… those who bore authority in the church were agents with very limited powers of initiative. They were not free agents. Doubtless they were responsible for some terrible acts of violence and cruelty, among which the Albigensian Crusade holds a particular horror. But on the whole the holders of ecclesiastical authority were less prone to violence, even against unbelievers, than the people whom they ruled.
In August 1976 the remains of a substantial building were uncovered in the courtyard of the Palais de Justice at Rouen, by the street which has been called at least since 1116 the rue aux Juifs (see plate I). That it was a Jewish building is confirmed by the Hebrew graffiti on its interior walls. It can be dated firmly to the years around 1100 by its scale, style, and workmanship, which are strongly reminiscent of the so-called ‘Norman exchequer’ in the ducal castle at Caen. The quality of its masonry is as good as may be found anywhere in northern Europe at this time. The function of the building is not altogether certain. At 14.14 X 9.46 metres, with at least one storey above the ground floor, it seems too large for a private dwelling, and indeed it is bigger than any known synagogue of this date north of the Alps. Not only the graffiti, but the lions of Judah finely carved at the base of one column, and the dragon from Psalm 91 on another, strongly suggest a religious purpose. The synagogue was on this street, but it is usually thought to have been on the south side, opposite the Palais de Justice site. This has led Norman Golb, the author of a major study of the Jewish community at Rouen, to suggest that the building unveiled in 1976 was a school, which acted as a centre of advanced study, not only for the Jewry of Rouen, but for a much larger region in which educational and scholarly activity is attested throughout the twelfth century by a rich crop of surviving manuscripts and other references, including many from places like Pont-Audemer, Touques, Falaise, Evreux, and Coutances, which were by no means major urban centres at this time.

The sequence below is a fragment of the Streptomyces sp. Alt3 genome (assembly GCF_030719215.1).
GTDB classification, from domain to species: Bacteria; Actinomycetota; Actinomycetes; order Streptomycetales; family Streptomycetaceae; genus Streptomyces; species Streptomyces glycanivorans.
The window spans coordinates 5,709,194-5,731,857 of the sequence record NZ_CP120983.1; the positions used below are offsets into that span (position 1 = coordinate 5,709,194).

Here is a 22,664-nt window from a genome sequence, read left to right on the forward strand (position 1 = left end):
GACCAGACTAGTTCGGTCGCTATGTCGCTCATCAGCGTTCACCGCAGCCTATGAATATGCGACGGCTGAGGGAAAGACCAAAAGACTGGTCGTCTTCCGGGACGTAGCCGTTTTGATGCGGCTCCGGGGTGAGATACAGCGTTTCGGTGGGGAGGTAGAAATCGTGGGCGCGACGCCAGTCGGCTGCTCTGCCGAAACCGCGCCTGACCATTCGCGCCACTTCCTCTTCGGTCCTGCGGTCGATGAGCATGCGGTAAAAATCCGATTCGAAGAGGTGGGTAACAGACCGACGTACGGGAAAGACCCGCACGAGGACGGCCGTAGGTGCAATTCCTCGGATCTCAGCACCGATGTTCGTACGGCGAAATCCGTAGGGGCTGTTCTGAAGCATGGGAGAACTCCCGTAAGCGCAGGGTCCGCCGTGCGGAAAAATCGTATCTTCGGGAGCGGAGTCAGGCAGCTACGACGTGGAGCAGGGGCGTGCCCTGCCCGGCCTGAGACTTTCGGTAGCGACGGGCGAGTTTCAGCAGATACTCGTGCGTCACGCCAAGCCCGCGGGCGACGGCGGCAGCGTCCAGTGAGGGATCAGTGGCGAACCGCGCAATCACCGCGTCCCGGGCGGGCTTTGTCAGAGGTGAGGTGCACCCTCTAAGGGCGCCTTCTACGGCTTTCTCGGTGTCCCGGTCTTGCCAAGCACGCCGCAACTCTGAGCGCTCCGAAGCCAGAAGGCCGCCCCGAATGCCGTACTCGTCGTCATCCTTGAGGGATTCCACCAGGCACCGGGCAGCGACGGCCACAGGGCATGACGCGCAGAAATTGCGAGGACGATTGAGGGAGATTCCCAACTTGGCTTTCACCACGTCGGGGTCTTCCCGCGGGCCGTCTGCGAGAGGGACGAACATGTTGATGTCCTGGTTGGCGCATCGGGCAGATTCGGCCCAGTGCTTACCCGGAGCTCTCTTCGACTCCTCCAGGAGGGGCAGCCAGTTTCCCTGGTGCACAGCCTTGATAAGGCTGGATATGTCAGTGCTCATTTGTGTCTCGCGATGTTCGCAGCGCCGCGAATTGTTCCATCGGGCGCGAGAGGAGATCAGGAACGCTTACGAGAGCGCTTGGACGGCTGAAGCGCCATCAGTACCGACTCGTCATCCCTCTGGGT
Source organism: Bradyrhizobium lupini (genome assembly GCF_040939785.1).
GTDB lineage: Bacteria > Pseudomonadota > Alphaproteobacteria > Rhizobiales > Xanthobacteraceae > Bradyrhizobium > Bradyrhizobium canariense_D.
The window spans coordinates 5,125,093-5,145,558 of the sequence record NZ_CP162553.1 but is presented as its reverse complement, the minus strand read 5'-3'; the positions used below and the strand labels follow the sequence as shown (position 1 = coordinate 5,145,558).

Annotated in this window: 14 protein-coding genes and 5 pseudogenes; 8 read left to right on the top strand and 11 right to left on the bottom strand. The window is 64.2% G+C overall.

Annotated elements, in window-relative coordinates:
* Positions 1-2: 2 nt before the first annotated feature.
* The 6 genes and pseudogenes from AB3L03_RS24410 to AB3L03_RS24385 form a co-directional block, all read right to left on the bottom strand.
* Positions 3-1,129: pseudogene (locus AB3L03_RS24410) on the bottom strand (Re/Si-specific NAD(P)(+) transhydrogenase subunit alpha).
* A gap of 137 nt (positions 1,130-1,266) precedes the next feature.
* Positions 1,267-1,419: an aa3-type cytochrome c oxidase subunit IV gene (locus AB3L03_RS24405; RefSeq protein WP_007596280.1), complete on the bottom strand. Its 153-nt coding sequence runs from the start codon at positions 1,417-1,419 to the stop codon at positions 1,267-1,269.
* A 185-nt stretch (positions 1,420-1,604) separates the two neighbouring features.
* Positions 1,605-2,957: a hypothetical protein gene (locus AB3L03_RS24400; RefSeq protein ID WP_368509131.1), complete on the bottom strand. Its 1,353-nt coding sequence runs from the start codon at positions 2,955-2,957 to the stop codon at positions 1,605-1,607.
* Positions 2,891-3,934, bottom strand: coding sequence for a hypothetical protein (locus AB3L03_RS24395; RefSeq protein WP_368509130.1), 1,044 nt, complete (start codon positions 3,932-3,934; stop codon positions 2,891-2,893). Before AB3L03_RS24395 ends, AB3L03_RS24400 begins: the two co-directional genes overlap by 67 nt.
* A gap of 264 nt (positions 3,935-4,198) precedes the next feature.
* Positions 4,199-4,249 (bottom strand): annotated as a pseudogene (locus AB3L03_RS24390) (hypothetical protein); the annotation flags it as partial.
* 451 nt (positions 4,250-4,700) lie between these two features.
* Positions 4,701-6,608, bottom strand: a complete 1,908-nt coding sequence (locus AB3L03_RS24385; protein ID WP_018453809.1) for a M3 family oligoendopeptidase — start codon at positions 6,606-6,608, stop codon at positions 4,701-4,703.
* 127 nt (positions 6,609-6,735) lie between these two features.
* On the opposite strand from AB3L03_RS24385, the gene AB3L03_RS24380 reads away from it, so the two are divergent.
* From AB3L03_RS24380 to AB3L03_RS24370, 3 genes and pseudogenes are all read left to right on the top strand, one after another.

For the most part the authors of the few lurid and fragmentary accounts we have of eleventh and early twelfth-century heretics concentrated almost exclusively on their virulent denunciations of the church, its authority, its sacraments and its priests. Consequently such success as they had has generally been explained in negative terms as the exploitation of anti-clerical sentiment arising from resentment of the church’s corruption on the one hand and the extension of its claims on the other, or as the embrace of alien doctrines imported from outside western christendom. That the second explanation is no longer held to apply before the middle of the twelfth century makes it the more necessary to ask again whether the ability of extremely varied manifestations of religious dissent to attract support in many places did not imply the existence of some positive alternative to orthodoxy, some conception of what a church might be, or what its renewal should involve.
The contribution of ‘environment’ has been investigated across diverse and multiple domains related to health. However, in the context of large-scale genomic studies the focus has been on obtaining individual-level endophenotypes with environment left for future decomposition. Geo-social research has indicated that environment-level variables can be reduced, and these composites can then be used with other variables as intuitive, precise representations of environment in research.